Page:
Why NBC and Time Warner Are Dissing the iPad

Last Updated Jun 2, 2010 3:23 PM EDT

A number of major TV companies, including NBC (GE) and Time Warner (TWX), have reportedly decided not to make their programs work with the iPad. The firms cite the expense of transitioning from Adobe (ABDE) Flash, currently the industry standard for web video. But their decision has more to do with fears over Apple's (APPL) growing power than it does with technical expenses.

First let's examine the canard that a costly transition from Flash is the real issue. NBC actually showed off a prototype of an iPad friendly site to the NYT back in April, then killed it at the last moment. And earlier this month NBC began streaming some of their shows over the iPhone, but bypassed Apple's approval process. The critical issue for NBC isn't cost, it's control.

These major television companies are afraid of ending up in a position similar to the record industry. With its iPad and iTunes store, Apple helped destroy the traditional business of selling physical albums. Big TV met with Apple last fall, before the launch of the iPad, and rebuffed offers for both a subscription service and an a la carte store on the iPad. These firms don't want Apple as their gatekeeper. J.B Perrette, president of digital distribution at NBC, also said his firm wants to avoid the piracy wars that have hurt the music biz, "We have a very viable alternative to the transactional business, which is the ad-supported business." But this leads to another sticking point, Apple's iAd network, which aims to collect 40% of revenue from ads run on their platforms. Big TV probably wouldn't be subject to the same split as smaller third part developers, but they may not want to share any ad revenue with Apple at all.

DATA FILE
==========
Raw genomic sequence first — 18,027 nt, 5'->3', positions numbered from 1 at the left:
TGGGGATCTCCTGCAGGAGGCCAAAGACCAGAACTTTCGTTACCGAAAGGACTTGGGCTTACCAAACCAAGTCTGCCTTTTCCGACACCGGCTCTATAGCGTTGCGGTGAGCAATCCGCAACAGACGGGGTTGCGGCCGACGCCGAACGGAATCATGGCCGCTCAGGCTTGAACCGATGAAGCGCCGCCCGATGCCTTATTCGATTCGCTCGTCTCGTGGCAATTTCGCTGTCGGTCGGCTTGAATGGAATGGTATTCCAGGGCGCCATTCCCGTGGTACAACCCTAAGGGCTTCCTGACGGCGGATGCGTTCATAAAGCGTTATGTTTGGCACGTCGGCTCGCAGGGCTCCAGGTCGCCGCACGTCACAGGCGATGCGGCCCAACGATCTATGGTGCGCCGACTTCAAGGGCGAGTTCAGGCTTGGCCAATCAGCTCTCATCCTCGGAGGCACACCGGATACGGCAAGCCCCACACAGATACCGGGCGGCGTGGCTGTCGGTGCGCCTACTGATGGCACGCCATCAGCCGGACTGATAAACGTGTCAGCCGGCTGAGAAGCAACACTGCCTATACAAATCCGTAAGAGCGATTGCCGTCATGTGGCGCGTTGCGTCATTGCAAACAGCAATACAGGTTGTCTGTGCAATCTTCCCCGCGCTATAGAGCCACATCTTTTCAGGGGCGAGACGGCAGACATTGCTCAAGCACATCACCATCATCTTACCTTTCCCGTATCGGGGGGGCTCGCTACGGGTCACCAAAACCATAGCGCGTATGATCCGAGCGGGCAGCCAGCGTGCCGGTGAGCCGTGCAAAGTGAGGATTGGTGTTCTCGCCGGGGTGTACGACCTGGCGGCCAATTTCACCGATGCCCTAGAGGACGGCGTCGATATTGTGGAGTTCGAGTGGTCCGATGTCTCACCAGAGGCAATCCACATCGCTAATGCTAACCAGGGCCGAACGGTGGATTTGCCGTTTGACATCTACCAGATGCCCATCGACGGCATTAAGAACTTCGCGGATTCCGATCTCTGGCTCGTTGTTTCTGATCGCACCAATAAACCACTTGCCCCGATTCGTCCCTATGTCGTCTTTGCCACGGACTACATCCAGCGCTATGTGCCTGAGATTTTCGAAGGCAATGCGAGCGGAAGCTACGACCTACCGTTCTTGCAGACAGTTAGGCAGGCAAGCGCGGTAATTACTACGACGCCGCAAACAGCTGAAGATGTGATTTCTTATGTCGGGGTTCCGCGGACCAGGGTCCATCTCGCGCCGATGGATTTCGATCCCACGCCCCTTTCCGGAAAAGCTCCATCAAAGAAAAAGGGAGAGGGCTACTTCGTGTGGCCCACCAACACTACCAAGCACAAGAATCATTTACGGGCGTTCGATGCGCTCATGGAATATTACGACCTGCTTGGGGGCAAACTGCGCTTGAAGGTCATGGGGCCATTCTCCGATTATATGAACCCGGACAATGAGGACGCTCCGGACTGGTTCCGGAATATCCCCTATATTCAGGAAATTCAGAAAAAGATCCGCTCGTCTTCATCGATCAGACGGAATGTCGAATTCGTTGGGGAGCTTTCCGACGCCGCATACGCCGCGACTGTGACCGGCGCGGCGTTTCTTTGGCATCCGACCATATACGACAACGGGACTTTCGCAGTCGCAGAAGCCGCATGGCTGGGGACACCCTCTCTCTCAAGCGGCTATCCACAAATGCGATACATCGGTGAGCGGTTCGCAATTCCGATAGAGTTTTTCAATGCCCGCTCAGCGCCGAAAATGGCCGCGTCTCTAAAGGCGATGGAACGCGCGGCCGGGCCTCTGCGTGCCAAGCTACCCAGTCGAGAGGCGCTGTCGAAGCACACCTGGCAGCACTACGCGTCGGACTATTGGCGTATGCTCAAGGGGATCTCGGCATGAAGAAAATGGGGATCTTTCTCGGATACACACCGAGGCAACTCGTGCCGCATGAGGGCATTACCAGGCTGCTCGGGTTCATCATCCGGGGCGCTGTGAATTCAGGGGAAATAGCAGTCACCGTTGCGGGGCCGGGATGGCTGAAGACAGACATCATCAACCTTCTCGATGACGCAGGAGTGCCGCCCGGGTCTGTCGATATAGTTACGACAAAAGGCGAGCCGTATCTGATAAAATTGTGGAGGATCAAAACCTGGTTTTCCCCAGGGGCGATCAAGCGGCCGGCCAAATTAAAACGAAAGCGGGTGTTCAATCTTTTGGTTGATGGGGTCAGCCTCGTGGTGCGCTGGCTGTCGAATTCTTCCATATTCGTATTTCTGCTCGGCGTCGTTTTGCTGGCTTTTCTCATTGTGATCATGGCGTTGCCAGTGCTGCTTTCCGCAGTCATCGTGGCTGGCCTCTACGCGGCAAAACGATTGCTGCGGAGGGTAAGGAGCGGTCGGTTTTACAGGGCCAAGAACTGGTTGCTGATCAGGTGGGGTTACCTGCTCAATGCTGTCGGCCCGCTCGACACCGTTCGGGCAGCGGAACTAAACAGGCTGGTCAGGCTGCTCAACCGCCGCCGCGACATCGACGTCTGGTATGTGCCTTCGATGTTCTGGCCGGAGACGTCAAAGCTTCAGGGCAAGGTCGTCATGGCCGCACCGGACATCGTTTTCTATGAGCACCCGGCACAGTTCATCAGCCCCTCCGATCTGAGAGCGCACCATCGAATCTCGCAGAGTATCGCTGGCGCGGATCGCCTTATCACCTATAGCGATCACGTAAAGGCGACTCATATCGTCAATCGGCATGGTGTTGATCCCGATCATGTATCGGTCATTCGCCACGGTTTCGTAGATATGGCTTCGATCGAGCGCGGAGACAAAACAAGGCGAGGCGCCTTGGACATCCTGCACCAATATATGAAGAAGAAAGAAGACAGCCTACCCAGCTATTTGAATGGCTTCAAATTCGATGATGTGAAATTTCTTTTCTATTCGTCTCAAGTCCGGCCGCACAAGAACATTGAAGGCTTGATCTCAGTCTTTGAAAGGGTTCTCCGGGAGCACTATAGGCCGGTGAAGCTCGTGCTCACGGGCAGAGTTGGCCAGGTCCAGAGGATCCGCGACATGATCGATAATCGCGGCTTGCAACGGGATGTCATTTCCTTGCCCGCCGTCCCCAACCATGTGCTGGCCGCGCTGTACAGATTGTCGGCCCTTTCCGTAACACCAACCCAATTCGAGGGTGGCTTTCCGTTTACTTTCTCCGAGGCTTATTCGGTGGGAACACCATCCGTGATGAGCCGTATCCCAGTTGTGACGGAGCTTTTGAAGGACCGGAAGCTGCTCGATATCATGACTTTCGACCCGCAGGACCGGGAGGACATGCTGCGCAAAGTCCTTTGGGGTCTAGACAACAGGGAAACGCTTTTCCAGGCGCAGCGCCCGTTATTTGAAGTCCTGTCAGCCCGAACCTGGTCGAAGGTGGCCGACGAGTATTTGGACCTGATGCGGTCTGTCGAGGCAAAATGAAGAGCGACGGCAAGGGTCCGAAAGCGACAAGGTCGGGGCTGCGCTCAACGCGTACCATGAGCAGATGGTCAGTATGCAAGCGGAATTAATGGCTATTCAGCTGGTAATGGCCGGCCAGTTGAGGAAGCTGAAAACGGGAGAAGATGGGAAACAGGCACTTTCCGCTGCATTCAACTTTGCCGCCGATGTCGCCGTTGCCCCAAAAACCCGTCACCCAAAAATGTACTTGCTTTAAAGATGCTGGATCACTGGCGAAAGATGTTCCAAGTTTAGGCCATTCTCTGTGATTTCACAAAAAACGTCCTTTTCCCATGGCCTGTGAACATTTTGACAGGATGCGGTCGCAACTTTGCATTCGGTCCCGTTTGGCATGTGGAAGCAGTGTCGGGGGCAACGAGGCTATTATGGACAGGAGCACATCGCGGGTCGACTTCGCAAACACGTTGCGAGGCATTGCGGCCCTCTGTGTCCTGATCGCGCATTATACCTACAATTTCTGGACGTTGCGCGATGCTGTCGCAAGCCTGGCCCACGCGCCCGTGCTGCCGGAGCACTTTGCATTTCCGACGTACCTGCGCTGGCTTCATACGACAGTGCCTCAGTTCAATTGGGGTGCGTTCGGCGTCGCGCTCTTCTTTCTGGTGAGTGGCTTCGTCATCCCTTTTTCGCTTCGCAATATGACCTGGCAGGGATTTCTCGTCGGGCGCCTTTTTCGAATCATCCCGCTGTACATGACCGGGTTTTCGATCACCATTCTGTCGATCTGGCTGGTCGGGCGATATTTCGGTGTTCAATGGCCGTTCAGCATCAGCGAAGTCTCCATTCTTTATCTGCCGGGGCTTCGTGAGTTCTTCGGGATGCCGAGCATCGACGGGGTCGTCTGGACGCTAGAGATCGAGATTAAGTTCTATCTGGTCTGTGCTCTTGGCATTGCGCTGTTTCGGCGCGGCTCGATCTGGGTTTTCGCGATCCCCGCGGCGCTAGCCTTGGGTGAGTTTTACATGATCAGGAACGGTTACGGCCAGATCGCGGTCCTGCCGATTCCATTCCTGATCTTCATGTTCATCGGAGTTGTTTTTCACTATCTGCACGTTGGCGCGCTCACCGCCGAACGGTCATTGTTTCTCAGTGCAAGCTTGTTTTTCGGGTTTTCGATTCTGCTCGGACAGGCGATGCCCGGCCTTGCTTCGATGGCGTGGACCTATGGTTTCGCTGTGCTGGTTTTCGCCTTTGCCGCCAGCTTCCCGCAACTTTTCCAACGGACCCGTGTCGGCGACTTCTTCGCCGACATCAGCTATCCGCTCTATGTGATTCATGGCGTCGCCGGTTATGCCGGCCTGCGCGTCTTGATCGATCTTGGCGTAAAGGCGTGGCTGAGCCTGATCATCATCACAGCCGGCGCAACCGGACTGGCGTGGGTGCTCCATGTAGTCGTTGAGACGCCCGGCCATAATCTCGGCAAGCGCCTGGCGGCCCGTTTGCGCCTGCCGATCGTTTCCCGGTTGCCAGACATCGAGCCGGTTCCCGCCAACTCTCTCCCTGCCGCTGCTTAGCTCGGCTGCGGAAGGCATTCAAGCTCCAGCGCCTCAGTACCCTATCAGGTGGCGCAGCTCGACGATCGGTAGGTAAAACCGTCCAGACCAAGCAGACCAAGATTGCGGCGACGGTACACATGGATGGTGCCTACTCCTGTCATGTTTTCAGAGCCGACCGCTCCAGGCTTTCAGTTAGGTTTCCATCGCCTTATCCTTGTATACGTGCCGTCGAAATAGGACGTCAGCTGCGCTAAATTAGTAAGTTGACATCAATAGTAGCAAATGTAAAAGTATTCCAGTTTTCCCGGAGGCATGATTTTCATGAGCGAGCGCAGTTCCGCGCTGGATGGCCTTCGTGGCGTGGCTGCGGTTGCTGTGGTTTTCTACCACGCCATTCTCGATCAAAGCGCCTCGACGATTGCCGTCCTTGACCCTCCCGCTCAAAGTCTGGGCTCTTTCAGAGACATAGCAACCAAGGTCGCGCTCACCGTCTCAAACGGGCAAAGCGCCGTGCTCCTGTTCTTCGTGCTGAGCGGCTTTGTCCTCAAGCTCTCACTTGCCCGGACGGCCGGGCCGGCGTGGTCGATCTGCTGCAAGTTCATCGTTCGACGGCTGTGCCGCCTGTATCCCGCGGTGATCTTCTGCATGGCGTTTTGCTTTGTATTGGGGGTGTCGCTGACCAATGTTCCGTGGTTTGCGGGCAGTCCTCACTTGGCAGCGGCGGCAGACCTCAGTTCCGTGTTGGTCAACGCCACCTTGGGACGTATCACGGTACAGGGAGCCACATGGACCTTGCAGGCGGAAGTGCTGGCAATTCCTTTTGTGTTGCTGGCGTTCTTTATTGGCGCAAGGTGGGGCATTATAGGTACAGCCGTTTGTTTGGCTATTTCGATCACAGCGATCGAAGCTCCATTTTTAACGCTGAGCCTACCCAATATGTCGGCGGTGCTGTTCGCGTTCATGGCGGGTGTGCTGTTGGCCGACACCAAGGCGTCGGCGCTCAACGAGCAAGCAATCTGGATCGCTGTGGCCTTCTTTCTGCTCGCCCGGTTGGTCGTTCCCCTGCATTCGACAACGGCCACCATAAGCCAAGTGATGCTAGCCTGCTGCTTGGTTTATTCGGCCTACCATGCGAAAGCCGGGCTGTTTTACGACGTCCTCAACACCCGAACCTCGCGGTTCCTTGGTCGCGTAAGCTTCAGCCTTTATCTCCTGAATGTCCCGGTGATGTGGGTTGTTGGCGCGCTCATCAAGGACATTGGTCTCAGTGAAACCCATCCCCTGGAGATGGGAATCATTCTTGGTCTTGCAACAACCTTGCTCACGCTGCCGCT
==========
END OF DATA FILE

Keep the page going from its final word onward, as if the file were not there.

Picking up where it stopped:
NBC and Time Warner are both aggressively pushing their own visions for the future of television. In NBC's case it's the streaming site Hulu, which became profitable this year, a very quick journey into the black by the standards of the web. For Time Warner, the future is the agnostic TV Anywhere, which lets paying cable subscribers see their programs on any screen with an internet hookup. To provide leverage for these projects, big TV companies are waiting to throw their weight behind Apple's competitors.

Both Dell (DELL) and HP (HPQ) have tablet computers coming out, and Google (GOOG) TV isn't far behind. These three options will all be running Android, which will soon be compatible with Flash. That would allow firms like NBC and Time Warner to design a single streaming site over which they will have much greater control. It seems these companies are willing to sacrifice iPad viewers, 2 million and growing, for the opportunity to do things on their terms.


  • Ben Popper

    Ben Popper writes at the intersection of culture and technology. His work has been published in the NY Times, Washington Post, Fast Company, Rolling Stone, The Atlantic and many others. He lives at www.benpopper.com.